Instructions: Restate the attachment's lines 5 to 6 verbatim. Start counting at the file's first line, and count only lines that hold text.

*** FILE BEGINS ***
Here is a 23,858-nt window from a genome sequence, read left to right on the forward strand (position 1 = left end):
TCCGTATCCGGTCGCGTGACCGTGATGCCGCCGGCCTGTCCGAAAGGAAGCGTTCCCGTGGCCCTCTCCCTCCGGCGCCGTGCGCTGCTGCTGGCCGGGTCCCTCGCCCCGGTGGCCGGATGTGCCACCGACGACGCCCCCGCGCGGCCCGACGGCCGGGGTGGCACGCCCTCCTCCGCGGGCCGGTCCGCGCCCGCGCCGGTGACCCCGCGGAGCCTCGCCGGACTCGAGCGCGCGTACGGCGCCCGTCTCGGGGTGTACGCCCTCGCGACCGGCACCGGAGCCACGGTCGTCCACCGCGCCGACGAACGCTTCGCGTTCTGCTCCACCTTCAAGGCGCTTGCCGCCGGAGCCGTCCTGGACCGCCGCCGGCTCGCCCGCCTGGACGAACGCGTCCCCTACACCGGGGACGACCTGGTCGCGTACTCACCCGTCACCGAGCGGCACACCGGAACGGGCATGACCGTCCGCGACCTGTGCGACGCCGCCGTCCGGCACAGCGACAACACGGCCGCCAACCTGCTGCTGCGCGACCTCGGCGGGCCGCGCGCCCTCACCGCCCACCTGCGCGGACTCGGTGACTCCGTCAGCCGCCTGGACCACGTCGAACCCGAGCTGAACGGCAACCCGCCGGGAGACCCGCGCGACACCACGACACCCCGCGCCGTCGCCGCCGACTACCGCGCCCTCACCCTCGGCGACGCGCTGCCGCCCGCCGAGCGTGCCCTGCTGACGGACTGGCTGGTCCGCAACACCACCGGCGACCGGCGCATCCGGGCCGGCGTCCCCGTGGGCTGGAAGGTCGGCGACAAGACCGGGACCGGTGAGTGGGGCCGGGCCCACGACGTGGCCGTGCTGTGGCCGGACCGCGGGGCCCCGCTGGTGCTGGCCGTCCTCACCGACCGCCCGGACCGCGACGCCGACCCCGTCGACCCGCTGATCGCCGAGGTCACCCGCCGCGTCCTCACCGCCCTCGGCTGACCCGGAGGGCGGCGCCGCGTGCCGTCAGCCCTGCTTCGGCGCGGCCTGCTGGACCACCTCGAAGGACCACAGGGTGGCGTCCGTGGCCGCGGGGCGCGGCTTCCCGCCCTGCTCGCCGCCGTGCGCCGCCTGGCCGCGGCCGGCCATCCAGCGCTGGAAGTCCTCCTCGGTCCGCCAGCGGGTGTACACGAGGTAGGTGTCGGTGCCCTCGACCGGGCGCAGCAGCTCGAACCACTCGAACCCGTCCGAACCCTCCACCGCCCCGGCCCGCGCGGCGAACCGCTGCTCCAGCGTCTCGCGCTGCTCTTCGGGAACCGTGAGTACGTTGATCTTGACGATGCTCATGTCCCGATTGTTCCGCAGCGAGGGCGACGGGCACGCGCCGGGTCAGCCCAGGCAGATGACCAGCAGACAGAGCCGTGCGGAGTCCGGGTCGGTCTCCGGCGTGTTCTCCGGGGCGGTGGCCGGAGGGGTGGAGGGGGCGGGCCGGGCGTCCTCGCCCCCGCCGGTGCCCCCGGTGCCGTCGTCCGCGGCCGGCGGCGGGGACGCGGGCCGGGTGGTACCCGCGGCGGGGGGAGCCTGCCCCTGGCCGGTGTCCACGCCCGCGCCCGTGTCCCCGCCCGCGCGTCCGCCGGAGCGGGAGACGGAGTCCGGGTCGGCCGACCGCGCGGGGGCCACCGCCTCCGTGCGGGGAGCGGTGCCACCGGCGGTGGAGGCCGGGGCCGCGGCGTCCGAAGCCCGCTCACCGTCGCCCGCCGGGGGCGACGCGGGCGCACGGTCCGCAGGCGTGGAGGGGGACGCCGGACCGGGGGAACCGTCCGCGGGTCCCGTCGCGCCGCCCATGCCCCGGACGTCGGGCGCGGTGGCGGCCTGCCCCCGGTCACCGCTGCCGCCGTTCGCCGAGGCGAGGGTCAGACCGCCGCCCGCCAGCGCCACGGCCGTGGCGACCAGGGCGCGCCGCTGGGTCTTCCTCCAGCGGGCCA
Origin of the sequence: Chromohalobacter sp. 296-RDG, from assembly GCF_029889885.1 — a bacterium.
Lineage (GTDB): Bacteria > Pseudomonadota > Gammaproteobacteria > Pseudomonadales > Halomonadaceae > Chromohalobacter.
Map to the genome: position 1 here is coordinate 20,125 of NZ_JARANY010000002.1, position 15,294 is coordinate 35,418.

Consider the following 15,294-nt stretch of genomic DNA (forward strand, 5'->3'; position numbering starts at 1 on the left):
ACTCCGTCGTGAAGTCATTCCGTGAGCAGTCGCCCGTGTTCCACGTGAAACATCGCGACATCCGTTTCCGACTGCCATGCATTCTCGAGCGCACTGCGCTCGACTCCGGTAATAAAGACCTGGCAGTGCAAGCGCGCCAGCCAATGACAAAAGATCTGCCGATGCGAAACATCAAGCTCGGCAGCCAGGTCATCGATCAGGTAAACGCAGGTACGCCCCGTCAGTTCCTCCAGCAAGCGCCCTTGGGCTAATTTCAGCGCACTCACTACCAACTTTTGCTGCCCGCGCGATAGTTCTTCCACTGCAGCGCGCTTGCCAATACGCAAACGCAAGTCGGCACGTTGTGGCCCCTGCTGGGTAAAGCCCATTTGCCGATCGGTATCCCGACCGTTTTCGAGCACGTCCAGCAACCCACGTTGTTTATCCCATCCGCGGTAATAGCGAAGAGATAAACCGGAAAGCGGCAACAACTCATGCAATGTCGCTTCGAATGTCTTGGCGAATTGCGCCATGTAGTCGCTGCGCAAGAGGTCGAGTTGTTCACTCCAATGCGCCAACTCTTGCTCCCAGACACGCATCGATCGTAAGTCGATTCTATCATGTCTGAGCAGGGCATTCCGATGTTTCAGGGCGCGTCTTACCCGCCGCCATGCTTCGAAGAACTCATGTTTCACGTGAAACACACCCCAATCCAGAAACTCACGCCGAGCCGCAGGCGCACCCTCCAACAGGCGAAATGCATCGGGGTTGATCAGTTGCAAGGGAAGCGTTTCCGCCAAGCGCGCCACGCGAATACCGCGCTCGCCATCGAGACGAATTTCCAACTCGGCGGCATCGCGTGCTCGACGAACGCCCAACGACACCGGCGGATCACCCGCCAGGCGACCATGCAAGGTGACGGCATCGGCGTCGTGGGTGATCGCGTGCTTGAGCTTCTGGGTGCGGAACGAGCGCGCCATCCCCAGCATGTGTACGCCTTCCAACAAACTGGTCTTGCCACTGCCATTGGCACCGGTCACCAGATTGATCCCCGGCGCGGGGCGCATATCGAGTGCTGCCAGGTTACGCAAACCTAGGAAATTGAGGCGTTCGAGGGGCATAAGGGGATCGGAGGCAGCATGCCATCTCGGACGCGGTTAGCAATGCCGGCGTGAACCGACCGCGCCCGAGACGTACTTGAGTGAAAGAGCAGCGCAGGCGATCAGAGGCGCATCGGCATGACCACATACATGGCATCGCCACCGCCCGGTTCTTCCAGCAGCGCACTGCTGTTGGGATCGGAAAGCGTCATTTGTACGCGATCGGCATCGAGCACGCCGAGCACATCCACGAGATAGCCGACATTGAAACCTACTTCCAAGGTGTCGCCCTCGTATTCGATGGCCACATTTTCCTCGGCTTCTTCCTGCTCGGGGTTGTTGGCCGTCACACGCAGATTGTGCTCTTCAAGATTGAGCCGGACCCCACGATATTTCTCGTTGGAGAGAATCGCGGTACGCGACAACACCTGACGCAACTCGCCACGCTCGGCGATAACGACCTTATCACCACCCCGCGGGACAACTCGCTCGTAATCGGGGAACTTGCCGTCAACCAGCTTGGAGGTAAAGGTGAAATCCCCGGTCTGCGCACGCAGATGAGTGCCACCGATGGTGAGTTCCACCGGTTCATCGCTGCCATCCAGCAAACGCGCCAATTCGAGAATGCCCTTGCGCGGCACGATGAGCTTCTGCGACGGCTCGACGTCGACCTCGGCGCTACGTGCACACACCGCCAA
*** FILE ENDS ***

Map to the genome: position 1 here is coordinate 20,125 of NZ_JARANY010000002.1, position 15,294 is coordinate 35,418.

Consider the following 15,294-nt stretch of genomic DNA (forward strand, 5'->3'; position numbering starts at 1 on the left):